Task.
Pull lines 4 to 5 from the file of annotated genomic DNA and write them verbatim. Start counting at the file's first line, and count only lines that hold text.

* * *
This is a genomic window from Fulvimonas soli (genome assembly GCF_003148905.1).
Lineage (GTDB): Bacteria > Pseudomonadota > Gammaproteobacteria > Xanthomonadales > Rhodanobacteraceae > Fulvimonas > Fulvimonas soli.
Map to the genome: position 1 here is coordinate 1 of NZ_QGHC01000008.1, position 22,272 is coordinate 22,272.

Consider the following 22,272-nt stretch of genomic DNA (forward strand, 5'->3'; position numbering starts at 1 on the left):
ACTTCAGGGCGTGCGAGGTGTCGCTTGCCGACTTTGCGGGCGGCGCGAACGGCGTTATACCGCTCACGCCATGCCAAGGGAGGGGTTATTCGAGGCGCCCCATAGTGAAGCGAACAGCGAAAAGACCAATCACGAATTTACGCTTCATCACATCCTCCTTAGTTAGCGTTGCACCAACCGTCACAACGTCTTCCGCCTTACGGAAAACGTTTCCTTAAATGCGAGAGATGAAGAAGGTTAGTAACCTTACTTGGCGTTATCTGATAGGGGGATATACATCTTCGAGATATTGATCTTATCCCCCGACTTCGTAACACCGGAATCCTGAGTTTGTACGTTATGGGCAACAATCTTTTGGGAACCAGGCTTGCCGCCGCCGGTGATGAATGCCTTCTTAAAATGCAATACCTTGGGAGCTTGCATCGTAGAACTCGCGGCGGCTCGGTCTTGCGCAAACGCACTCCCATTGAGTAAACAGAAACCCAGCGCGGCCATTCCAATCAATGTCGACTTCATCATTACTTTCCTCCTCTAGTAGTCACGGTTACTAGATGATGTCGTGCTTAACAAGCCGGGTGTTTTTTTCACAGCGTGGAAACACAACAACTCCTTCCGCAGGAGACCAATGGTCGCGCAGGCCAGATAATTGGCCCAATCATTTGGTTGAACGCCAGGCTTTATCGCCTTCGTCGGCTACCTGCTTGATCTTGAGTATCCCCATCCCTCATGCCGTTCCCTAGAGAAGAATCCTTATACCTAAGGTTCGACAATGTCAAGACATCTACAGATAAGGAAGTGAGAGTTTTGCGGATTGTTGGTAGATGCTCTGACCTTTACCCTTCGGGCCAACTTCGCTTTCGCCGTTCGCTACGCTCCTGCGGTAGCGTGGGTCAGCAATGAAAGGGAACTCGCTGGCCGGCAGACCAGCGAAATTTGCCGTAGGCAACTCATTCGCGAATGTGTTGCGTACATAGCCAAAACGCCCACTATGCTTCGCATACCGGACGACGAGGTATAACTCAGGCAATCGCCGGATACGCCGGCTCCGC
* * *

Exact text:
Consider the following 22,272-nt stretch of genomic DNA (forward strand, 5'->3'; position numbering starts at 1 on the left):
ACTTCAGGGCGTGCGAGGTGTCGCTTGCCGACTTTGCGGGCGGCGCGAACGGCGTTATACCGCTCACGCCATGCCAAGGGAGGGGTTATTCGAGGCGCCCCATAGTGAAGCGAACAGCGAAAAGACCAATCACGAATTTACGCTTCATCACATCCTCCTTAGTTAGCGTTGCACCAACCGTCACAACGTCTTCCGCCTTACGGAAAACGTTTCCTTAAATGCGAGAGATGAAGAAGGTTAGTAACCTTACTTGGCGTTATCTGATAGGGGGATATACATCTTCGAGATATTGATCTTATCCCCCGACTTCGTAACACCGGAATCCTGAGTTTGTACGTTATGGGCAACAATCTTTTGGGAACCAGGCTTGCCGCCGCCGGTGATGAATGCCTTCTTAAAATGCAATACCTTGGGAGCTTGCATCGTAGAACTCGCGGCGGCTCGGTCTTGCGCAAACGCACTCCCATTGAGTAAACAGAAACCCAGCGCGGCCATTCCAATCAATGTCGACTTCATCATTACTTTCCTCCTCTAGTAGTCACGGTTACTAGATGATGTCGTGCTTAACAAGCCGGGTGTTTTTTTCACAGCGTGGAAACACAACAACTCCTTCCGCAGGAGACCAATGGTCGCGCAGGCCAGATAATTGGCCCAATCATTTGGTTGAACGCCAGGCTTTATCGCCTTCGTCGGCTACCTGCTTGATCTTGAGTATCCCCATCCCTCATGCCGTTCCCTAGAGAAGAATCCTTATACCTAAGGTTCGACAATGTCAAGACATCTACAGATAAGGAAGTGAGAGTTTTGCGGATTGTTGGTAGATGCTCTGACCTTTACCCTTCGGGCCAACTTCGCTTTCGCCGTTCGCTACGCTCCTGCGGTAGCGTGGGTCAGCAATGAAAGGGAACTCGCTGGCCGGCAGACCAGCGAAATTTGCCGTAGGCAACTCATTCGCGAATGTGTTGCGTACATAGCCAAAACGCCCACTATGCTTCGCATACCGGACGACGAGGTATAACTCAGGCAATCGCCGGATACGCCGGCTCCGC